Visits to physicians that resulted in a mental health diagnosis increased at a faster rate for young people than adults in a study examining the outpatient delivery of mental health treatment by Mark Olfson, M.D., M.P.H., of the College of Physicians and Surgeons of Columbia University, New York, and colleagues.

The use of psychotropic medications to manage mental health diagnoses is increasing but little is known about changes in the delivery of mental health treatment, according to the study.

Researchers gathered data on outpatient visits to physicians in office-based practices in 1995-2010 from the National Ambulatory Medical Care Surveys (N=446,542).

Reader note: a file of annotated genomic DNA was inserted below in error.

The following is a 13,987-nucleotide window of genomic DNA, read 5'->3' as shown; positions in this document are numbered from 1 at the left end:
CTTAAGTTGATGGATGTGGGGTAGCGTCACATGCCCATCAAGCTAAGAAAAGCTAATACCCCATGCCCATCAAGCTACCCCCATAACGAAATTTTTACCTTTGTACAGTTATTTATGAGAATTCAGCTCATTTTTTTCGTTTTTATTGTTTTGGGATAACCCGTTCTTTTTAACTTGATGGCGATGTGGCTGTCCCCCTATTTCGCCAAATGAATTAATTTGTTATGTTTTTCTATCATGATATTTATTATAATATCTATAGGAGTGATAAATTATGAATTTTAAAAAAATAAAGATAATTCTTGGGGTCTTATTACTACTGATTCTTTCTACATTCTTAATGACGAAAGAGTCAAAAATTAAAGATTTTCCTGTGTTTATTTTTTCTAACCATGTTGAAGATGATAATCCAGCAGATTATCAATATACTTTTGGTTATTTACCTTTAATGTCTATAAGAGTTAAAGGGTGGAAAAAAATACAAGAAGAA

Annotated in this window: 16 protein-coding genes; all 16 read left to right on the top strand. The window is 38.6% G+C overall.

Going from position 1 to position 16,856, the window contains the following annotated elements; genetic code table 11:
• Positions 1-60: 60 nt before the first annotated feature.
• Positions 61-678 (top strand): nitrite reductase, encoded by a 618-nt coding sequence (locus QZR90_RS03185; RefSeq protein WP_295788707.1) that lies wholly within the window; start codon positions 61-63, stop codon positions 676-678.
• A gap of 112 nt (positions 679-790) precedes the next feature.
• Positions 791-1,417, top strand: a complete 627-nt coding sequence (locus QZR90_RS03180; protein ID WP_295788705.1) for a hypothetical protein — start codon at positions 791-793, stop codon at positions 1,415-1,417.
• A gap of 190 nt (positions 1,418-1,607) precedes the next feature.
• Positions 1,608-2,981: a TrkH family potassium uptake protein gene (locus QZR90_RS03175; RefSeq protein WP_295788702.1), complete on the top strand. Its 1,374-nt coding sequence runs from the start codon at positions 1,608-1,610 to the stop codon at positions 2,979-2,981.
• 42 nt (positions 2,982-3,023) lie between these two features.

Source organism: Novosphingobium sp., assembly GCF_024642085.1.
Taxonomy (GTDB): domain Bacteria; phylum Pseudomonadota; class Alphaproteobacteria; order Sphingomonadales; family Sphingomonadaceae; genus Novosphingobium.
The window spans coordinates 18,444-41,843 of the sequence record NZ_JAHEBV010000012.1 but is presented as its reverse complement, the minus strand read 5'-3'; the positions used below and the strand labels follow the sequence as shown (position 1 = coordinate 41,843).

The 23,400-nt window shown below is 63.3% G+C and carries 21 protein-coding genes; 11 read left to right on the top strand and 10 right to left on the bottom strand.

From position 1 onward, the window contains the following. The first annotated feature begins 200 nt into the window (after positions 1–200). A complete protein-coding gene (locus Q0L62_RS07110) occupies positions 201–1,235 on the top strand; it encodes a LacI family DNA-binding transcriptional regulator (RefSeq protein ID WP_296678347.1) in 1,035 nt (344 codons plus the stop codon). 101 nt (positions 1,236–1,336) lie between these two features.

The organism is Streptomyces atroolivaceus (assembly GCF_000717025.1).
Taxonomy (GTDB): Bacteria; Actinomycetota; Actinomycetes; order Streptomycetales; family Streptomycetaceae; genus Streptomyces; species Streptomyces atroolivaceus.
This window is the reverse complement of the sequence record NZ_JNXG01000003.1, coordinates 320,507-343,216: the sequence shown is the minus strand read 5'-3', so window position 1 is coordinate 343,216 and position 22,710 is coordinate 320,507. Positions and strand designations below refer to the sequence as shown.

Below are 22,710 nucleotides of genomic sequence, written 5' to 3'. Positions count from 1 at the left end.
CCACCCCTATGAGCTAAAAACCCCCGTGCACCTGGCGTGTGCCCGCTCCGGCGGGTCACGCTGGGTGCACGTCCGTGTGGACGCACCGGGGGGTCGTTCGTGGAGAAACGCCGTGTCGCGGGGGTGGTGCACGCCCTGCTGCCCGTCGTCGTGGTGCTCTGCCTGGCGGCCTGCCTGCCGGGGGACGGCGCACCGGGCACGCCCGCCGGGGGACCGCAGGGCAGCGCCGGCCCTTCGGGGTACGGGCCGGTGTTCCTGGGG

Between 1995-1998 and 2007-2010, visits resulting in mental disorder diagnoses per 100 population increased faster for youths (< 21 years) than for adults. Visits to psychiatrists also increased faster for youths than for adults. Nonpsychiatrist physicians making mental health diagnoses included pediatricians, general practitioners, internists and other specialists. In the study, psychotropic medication visits increased at comparable rates for youths and adults.

"Over the last several years, there has been an expansion in mental health care to children and adolescents in office-based medical practice. This growth, which coincided with an increase in the number of prescriptions of psychotropic medications, offers new clinical opportunities to relieve the psychological distress associated with the common childhood and adolescent psychiatric disorders," the study concludes. "Yet, it also poses risks related to adverse medication effects, delivery of non-evidence-based care, and poorly coordinated services."